The dream of seeing the best hockey players on the planet play with and against each other is dead once again.
After NHL insider Chris Johnston reported on Tuesday that the league and players officially agreed to withdraw from the 2022 Beijing Olympics — confirming what ESPN’s Emily Kaplan and others reported the previous two days — the news became officially official on Wednesday.
— NHL Public Relations (@PR_NHL) December 22, 2021
The NHL and NHLPA had until Jan. 10 to opt out without facing any kind of financial penalty.
Multiple factors have gone into this. Initially, the players were cautious about potentially contracting COVID while in Beijing and then being subject to a quarantine that could last over a month, if officials deemed them still a risk to public health. Substantial names like Connor McDavid and Auston Matthews — two of the best in the sport who have not yet played in an Olympic Games — were upfront about their concern.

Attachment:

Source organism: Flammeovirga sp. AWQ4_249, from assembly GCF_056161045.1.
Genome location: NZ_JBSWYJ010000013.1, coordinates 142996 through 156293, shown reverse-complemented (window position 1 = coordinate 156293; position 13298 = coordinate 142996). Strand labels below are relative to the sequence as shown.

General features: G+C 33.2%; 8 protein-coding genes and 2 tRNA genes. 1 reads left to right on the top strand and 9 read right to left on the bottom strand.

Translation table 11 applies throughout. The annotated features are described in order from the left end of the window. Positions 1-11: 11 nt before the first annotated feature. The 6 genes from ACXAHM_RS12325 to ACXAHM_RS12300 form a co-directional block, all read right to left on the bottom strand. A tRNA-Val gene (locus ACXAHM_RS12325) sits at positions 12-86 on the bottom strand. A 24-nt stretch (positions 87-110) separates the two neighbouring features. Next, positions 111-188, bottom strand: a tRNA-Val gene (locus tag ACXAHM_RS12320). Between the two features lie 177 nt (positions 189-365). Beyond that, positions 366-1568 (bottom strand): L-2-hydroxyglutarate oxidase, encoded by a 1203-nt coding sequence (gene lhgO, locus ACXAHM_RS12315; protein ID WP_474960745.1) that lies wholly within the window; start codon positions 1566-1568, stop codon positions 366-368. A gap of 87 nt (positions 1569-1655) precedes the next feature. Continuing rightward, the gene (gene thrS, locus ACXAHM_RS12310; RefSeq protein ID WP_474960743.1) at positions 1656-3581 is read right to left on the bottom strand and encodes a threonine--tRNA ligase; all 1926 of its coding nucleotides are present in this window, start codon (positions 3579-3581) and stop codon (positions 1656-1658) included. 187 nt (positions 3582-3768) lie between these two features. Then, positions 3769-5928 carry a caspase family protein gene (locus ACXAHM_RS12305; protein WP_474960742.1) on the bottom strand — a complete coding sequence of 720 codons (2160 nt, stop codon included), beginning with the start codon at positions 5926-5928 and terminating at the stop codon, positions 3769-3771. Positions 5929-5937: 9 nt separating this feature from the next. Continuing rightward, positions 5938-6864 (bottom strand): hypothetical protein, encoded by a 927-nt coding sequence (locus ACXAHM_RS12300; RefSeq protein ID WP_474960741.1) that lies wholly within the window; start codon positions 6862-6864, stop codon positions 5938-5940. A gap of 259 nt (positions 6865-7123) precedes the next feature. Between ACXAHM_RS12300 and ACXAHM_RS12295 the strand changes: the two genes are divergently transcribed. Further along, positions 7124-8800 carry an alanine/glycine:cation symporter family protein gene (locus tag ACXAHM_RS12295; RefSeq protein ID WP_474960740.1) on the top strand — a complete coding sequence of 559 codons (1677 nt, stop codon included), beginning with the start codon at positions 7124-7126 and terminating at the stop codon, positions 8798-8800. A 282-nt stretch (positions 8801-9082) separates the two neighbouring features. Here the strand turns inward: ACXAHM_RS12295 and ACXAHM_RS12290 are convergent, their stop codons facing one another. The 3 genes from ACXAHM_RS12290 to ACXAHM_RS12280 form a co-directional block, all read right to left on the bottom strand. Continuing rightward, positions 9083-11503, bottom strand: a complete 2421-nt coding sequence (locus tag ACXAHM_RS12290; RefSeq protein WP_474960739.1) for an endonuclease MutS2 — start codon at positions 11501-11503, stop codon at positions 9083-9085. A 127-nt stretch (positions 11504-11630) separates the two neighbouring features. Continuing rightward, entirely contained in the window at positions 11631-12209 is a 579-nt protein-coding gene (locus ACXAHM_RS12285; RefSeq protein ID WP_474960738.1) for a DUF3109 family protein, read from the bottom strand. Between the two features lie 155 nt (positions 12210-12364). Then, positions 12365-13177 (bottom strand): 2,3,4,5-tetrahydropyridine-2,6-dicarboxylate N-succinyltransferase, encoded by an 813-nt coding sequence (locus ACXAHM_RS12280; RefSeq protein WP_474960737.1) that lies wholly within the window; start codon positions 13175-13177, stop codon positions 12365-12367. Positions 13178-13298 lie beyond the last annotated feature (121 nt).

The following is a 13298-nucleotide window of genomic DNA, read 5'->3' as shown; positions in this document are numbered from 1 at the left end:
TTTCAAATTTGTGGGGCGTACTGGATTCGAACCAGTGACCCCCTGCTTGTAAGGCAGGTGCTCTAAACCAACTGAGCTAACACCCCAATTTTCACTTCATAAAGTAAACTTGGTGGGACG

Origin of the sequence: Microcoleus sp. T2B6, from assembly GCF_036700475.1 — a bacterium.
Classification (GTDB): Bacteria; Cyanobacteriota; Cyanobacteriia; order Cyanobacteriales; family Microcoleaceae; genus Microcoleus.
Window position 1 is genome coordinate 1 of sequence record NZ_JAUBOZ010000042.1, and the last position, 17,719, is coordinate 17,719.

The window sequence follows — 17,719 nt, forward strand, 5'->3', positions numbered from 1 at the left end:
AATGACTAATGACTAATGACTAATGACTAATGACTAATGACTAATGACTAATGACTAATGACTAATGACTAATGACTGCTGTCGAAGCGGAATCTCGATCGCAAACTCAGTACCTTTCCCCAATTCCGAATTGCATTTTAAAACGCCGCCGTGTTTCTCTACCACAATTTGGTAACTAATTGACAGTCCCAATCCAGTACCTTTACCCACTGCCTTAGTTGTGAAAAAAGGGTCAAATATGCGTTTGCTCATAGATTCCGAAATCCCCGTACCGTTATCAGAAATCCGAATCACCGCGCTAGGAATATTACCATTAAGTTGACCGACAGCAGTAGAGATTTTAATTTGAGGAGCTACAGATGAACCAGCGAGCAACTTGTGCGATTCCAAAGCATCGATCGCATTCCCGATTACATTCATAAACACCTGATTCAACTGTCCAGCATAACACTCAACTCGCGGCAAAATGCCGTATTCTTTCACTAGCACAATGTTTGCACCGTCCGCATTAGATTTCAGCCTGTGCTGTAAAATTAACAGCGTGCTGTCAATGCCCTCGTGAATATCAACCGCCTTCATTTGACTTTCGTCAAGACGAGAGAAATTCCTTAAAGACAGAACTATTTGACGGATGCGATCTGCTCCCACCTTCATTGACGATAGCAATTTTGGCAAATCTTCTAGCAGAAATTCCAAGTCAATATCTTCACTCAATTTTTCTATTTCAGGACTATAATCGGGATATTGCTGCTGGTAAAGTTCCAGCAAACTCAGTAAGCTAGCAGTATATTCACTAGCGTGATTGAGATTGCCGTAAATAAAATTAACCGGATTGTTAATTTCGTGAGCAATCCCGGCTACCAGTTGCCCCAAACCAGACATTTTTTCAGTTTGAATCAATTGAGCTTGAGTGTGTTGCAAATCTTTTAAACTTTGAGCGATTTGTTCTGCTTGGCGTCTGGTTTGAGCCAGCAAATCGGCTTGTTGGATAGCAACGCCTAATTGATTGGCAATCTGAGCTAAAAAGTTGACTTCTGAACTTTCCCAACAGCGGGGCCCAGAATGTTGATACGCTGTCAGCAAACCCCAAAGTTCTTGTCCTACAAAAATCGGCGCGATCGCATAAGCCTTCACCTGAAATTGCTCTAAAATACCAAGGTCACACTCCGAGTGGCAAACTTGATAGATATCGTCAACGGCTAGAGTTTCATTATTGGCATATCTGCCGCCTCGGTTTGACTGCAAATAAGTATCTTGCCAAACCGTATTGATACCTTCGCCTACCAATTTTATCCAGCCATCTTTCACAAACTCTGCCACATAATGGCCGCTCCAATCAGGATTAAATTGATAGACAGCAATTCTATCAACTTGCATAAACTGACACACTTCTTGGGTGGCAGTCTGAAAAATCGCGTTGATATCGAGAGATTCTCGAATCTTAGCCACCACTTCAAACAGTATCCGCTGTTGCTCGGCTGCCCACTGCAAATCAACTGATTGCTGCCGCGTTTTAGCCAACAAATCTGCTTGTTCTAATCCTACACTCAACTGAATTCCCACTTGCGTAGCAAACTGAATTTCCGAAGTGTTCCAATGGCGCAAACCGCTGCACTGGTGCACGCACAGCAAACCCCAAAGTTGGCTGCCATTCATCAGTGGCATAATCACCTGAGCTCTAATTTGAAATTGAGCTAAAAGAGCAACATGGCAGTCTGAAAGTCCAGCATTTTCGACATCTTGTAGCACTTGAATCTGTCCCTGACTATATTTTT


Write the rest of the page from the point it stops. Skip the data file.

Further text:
"I'd love to go and I'd love to compete," Matthews said. "But there's definitely some things that a lot of us would like to see worked out."
"It's unsettling if that were to be the case," McDavid said about the potential lengthy quarantine.
Aside from the risk of missing a long streak of games back home and the paychecks that go along with it, there is also the fact that the NHL announced on Monday a planned pause for an extended holiday break to try and curb its recent COVID surge.
#NHL Covid-19 (as of Dec. 21, 1pm ET)
131 players reported in active protocol (18% of rosters)
⬆️ 12 players over 24 hrs, incl. 7 players cleared
24 teams w/ at least 1 player in protocol
50 games postponed (45 in last 8 days)
1 game scheduled until Dec. 27 (TBL/VGK in jeopardy)
— Frank Seravalli (@frank_seravalli) December 21, 2021
Instead of trying to stretch the season into the summer, and shortening the following off-season, the most likely scenario would be to use the original three-week break set for the Olympics to make up some ground and get these games played.
NHL players haven't suited up on the Olympic stage since 2014 in Sochi after the league pulled out of the 2018 Games in Pyeongchang over various financial and operational concerns. Many current stars in the league were not even drafted by then, or were slowly making their way onto NHL rosters. The last time we saw some semblance of a best-on-best tournament was at the 2016 World Cup of Hockey.
Hopefully we’ll get to see the then-grizzled veterans represent their respective countries in 2026 — pandemic pending, of course.
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